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Employees recognized for thirty years of service: a look back

Employees recognized for thirty years of service: a look back

This spring, the Wichita Public Schools will recognize 505 employees for their long-time dedication to our district. 51 of those employees are completing their 30th year of service. Click here to see a list.

What was happening in our district 30 years ago during their first year on the job?

  • Stuart Berger was superintendent of schools (1987-92) and during his first year, he gained the Board’s approval to initiate a number of extensive redistricting/grade reorganizations that would move ninth-graders to high schools and move sixth-graders to the current junior highs, which would become middle schools.
  • In Nov. 1987, the Board of Education revised the district’s policy on pupil discipline to include the statement “Spanking is not an acceptable form of disciplinary action,” thus eliminating permission for use of corporal punishment as a disciplinary alternative in grades K-9.
  • In Feb. 1988, the Board of Education unanimously approved the AIDS education curriculum that had been developed by an advisory committee comprised by representatives from the medical community, health and youth organizations, public service and county agencies, Kansas universities, religious organizations, parent groups and school district staff.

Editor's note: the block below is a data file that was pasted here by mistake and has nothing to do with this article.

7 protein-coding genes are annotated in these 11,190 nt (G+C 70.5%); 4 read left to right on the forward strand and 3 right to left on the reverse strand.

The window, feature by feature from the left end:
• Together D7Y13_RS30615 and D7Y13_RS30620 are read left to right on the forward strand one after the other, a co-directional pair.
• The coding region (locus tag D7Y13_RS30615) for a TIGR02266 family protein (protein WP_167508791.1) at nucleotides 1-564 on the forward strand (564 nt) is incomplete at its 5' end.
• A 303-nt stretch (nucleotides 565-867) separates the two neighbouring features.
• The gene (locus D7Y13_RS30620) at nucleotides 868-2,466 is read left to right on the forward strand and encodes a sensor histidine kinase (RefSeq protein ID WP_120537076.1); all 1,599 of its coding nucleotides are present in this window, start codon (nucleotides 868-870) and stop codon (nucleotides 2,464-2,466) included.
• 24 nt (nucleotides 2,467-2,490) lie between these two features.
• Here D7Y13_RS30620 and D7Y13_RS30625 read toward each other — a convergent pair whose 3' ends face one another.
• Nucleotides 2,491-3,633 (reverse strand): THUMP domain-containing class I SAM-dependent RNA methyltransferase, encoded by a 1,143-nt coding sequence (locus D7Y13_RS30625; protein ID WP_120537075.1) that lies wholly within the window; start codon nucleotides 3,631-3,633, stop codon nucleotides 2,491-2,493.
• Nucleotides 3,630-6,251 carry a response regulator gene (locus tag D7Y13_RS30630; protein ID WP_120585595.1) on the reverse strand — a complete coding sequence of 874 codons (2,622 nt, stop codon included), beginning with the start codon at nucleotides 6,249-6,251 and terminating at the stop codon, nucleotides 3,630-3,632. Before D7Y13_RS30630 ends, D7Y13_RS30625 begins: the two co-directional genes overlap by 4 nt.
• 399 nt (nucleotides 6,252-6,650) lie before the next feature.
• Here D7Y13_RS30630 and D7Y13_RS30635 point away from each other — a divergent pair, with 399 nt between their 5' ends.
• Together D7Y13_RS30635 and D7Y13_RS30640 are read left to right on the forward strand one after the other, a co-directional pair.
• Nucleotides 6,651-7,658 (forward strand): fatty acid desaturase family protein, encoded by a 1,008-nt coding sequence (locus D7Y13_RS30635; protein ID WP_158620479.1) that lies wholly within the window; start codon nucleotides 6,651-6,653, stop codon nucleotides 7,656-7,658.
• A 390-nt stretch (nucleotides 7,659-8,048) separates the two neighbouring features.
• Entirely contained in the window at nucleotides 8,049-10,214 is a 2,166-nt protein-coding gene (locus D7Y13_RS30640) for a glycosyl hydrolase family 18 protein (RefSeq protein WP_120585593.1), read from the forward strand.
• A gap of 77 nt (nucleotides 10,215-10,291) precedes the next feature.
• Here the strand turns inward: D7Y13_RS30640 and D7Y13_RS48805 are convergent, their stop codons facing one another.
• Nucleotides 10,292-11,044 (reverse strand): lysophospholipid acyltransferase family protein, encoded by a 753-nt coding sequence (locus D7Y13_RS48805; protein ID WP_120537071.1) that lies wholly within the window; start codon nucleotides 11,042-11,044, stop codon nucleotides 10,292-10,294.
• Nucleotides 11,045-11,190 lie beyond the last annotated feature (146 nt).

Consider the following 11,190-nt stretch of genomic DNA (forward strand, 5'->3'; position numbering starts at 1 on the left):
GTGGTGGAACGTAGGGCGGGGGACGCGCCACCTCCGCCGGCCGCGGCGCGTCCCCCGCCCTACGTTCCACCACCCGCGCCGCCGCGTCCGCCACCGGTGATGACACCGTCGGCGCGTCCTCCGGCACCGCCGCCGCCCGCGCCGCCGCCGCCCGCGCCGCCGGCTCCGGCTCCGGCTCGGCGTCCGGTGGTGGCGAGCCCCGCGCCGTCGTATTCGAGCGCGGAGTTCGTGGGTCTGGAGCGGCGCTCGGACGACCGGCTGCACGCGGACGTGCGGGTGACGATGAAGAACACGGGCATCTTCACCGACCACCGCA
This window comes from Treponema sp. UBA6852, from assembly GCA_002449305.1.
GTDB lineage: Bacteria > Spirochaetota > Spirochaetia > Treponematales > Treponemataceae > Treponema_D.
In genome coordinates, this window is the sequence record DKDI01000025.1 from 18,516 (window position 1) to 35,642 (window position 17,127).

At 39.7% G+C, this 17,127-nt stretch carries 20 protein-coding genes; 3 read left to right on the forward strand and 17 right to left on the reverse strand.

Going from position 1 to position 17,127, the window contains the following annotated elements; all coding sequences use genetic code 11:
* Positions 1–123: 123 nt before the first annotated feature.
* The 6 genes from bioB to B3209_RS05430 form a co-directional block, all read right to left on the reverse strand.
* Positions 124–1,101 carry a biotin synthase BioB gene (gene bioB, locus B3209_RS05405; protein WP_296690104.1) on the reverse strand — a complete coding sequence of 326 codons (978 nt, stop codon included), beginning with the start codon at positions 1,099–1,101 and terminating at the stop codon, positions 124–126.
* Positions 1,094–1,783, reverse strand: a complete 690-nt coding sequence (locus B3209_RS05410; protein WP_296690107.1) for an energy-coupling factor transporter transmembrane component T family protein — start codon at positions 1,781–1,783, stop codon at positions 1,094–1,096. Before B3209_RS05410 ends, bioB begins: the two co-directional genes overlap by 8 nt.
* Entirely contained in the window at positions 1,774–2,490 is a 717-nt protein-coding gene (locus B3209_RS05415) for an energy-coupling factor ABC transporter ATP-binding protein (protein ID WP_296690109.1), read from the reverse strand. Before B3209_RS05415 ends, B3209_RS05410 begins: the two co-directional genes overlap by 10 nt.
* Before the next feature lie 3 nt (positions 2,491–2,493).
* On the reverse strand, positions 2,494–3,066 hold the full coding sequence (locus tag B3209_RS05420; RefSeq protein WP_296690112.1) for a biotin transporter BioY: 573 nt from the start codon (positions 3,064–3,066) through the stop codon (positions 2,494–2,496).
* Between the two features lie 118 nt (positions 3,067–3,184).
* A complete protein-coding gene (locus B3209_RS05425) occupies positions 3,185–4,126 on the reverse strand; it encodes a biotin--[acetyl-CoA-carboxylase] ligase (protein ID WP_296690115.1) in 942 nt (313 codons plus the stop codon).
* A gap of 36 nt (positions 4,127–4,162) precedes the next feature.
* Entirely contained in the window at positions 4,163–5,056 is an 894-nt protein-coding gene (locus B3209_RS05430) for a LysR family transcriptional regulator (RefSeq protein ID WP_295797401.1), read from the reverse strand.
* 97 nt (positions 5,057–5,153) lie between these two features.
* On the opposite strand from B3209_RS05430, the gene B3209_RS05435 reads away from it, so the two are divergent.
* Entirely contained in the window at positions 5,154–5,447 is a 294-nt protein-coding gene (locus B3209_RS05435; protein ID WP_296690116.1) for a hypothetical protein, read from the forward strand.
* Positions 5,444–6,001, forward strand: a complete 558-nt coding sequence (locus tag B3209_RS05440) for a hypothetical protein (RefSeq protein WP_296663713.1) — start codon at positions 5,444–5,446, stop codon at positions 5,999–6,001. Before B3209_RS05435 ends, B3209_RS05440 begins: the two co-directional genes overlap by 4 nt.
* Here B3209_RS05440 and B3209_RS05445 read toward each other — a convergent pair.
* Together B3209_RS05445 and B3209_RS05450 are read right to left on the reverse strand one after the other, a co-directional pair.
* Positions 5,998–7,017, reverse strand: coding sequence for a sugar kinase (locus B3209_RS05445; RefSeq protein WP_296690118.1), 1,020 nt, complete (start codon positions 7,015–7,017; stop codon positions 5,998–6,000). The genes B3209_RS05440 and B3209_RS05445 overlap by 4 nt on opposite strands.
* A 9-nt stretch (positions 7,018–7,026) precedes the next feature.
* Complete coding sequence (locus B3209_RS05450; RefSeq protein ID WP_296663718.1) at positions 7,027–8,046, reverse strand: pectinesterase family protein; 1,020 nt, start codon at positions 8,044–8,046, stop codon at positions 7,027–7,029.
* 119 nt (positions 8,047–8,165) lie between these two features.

• In Oct. 1987, business leader and philanthropist Dick DeVore announced the creation of the Excellence in Public Service Award program to recognize outstanding public service employees, including those from the Wichita Public Schools. He said it was fitting to recognize “our educators, who spend more time with our children than we do. As they shape and mold our children, they play a vital role in all of our futures.”
  • History was made at East High School in February 1988 when, then chemistry teacher Tim Phares, and four East students created superconductive disks and then tested them – the disks levitated magnets. At that time the technology was relatively new, with most research and development occurring in the university laboratories and private facilities. East was one of the first high schools in the Midwest to successfully fabricate superconductive materials. Today, Phares is Director of Environmental Services.
  • In Oct. 1987, the entire Staff Development Division moved to the old Knight Elementary School building at 3030 S. Osage. This facility featured several work rooms, a Make-It-and-Take-It Room, a multipurpose room for meetings, a laminating room and computer lab – an early predecessor of the Joyce Focht ISC until 1991 when it reverted back to classroom use as the Lewis Open Magnet School. As part of the 2008 bond issue, Lewis was replaced by a new building, James V. Enders Elementary.
  • The cost of a school lunch for elementary students was $ 1.10.

Employees who celebrate their 20-, 30- and 40-year anniversaries of service this year were invited to the district’s Retirement and Longevity Banquet. If you have any questions about your years of service, please contact Diana Price, Human Resources Records Technician, 973-4625.

A list of those being recognized for 40-years of service will be posted in May.